Jaylen Samuels and N.C. State didn’t make many mistakes in upsetting Florida State. (Mark Wallheiser/Associated Press)

Lots of well-regarded teams almost lost on the road Saturday.

But it wasn’t a long list of teams that actually did.

Michigan sputtered on offense and lost starting quarterback Wilton Speight to injury in the first quarter. The Wolverines still managed to earn a 28-10 victory at Purdue.

Southern California was its usual erratic self. Didn’t matter, though; the Trojans secured a 30-20 victory at previously undefeated California.

Oklahoma got the most boisterous version of Baylor seen all season, but Baker Mayfield, Trey Sermon and the Sooners survived 49-41 in Waco.

Penn State was in danger at Iowa and down to the last play before Trace McSorley hit Juwan Johnson for a 7-yard touchdown pass as time expired to secure a 21-19 victory over the Hawkeyes.

The list goes on. Alabama trounced Vanderbilt. San Diego State outlasted Air Force and a weather delay. Even some of the day’s surprises — N.C. State over Florida State and Texas Christian over Oklahoma State — were sprung by road teams.

One part of the formula for every team on the path to the playoff is finding ways to win on the road. Plenty of good programs met that challenge this week.

Zipping through the winners and losers from the fourth full Saturday of the college football season …


* Georgia. Did what Louisiana State couldn’t and contained Mississippi State’s Nick Fitzgerald, who threw two interceptions and totaled 130 yards (83 passing, 47 rushing) in Georgia’s 31-3 demolition.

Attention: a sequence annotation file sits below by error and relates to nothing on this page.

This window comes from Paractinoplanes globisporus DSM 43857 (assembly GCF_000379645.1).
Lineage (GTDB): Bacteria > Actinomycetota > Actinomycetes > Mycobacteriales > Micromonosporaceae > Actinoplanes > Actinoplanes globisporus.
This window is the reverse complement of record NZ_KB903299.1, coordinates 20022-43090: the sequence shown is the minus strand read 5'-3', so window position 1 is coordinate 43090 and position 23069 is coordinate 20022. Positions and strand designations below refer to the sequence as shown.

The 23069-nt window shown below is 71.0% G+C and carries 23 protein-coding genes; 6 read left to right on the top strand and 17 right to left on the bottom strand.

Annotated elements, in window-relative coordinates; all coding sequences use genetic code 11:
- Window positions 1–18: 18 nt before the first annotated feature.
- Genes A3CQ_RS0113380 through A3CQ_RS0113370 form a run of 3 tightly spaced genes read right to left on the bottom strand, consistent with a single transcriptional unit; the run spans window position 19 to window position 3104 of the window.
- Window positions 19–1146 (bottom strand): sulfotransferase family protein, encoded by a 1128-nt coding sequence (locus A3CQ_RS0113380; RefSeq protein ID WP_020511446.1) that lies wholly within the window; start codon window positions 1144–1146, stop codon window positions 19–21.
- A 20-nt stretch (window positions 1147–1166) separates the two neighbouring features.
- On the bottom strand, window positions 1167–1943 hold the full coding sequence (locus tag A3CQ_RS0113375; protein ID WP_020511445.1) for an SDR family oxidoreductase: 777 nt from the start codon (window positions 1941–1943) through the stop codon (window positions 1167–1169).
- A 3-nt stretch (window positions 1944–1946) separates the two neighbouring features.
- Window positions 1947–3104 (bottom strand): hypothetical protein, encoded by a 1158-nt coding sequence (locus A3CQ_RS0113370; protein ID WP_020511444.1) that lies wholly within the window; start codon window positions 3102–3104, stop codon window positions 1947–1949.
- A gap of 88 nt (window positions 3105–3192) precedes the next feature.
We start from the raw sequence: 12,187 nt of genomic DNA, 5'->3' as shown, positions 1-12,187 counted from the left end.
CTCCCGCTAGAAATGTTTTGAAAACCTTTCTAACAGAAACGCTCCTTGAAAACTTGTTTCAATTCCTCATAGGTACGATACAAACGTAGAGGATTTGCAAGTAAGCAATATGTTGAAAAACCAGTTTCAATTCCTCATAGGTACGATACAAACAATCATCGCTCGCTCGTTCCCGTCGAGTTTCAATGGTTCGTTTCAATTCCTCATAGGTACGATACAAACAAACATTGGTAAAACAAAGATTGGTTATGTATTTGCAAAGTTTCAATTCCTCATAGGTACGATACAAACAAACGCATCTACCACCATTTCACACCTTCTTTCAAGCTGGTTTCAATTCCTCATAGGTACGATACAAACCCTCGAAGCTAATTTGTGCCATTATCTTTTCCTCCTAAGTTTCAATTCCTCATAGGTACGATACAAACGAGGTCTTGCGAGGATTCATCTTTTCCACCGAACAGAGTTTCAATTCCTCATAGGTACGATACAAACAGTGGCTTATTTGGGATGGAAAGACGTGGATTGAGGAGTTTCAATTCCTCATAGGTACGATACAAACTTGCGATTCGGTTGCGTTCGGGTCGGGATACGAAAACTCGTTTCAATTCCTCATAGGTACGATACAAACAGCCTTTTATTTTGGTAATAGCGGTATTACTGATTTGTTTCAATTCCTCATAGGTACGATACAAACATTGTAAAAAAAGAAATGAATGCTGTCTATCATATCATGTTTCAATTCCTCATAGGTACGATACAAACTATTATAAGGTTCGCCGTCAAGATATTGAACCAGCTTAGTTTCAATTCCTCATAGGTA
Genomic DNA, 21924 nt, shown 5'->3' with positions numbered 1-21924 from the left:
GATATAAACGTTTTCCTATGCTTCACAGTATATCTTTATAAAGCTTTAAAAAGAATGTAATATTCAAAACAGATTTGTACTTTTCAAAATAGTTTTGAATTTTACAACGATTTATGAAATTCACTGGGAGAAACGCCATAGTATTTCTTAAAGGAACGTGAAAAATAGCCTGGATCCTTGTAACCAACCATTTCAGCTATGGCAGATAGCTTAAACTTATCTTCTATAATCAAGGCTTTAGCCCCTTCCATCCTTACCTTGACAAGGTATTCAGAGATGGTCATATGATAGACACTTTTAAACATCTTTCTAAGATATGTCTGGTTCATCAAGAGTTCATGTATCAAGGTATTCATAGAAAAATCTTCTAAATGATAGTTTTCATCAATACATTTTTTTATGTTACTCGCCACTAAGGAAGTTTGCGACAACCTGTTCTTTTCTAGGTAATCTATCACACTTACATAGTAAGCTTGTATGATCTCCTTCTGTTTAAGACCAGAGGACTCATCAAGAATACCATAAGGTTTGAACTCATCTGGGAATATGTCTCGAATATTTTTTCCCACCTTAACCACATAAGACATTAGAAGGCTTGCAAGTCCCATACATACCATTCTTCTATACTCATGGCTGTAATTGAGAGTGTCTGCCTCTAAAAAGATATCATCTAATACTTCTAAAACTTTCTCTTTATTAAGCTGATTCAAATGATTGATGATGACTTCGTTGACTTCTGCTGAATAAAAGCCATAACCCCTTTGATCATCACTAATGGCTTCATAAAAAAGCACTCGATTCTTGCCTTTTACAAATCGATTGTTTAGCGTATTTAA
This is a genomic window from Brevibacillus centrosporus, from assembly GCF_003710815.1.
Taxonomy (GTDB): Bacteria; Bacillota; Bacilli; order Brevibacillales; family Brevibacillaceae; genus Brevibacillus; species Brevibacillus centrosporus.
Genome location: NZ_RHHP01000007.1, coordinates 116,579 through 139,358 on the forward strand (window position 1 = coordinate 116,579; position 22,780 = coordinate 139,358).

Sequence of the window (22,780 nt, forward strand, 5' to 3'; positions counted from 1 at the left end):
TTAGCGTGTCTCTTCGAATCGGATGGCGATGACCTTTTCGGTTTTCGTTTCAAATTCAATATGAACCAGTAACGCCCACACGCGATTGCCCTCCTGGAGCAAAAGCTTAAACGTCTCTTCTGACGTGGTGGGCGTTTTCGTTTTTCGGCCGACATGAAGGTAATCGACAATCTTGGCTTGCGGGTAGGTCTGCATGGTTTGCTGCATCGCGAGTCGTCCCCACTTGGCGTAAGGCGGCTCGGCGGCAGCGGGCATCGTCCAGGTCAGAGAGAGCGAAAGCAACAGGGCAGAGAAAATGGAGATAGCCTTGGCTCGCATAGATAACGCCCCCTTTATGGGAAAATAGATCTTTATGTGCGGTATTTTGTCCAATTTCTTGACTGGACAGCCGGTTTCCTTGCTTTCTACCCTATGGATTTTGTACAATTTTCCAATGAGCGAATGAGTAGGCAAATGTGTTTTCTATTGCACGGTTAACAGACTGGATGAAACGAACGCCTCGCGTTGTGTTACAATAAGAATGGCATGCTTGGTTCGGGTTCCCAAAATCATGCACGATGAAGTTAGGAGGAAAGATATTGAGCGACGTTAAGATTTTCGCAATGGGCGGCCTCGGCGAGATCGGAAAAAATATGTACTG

Kirby Smart’s team leaned on its strong defense, got solid play from its rugged running game and put freshman Jake Fromm in position to thrive. And so he did, throwing a flea flicker for a touchdown early and finishing with 201 yards and two touchdowns on 12 passing attempts.

* N.C. State: While there’s no such thing as a perfect game — somebody’s missing a block or a tackle, dropping a pass or, um, spitting on the opponent’s midfield logo — the Wolfpack didn’t make many mistakes in its 27-21 victory at Florida State.

There were no turnovers and less than half as many penalty yards as the Seminoles. The Wolfpack managed four sacks while giving up just one. And the result was one of the more riveting triumphs of the Dave Doeren era.

N.C. State (3-1, 1-0 ACC) was viewed as a potential breakout team in the preseason, but the presence of Clemson, Florida State and Louisville in the Atlantic Division was reason to rein things a bit. An opening loss to South Carolina, despite the Wolfpack doubling up the Gamecocks in yardage, provided even greater cause to figure this was another average N.C. State bunch.

It still might be, but winning in Tallahassee (and limiting miscues while doing so) is an accomplishment the Wolfpack should celebrate.

* Texas Christian: There is now a blueprint on how to handle Oklahoma State, thanks to Coach Gary Patterson and the Horned Frogs defense: Keep the Cowboys off the field.

TCU had the ball for more than 39 minutes in a 44-31 defeat of the Cowboys. It didn’t stop Oklahoma State from collecting 499 yards. It did stop Coach Mike Gundy’s bunch from constructing a massive lead. In fact, the Cowboys held just one brief lead (7-6), created on an 86-yard touchdown catch by James Washington. TCU’s response? A seven-play, 75-yard march capped by the first of Darius Anderson’s three touchdown runs.

The Horned Frogs (4-0, 1-0 Big 12) look like a much different team than a year ago, when they went 6-7 and lost to Georgia in the Liberty Bowl. The defense might not be up to the beginning-of-the-decade TCU standard, but QB Kenny Hill was in firm control of the offense and the Horned Frogs converted 11 of 19 third-down attempts.

As a result, TCU has vaulted to the top of the list of Big 12 teams most capable of challenging Oklahoma in the league race. It doesn’t mean the Horned Frogs will, but they’re much better equipped to do so than a year ago.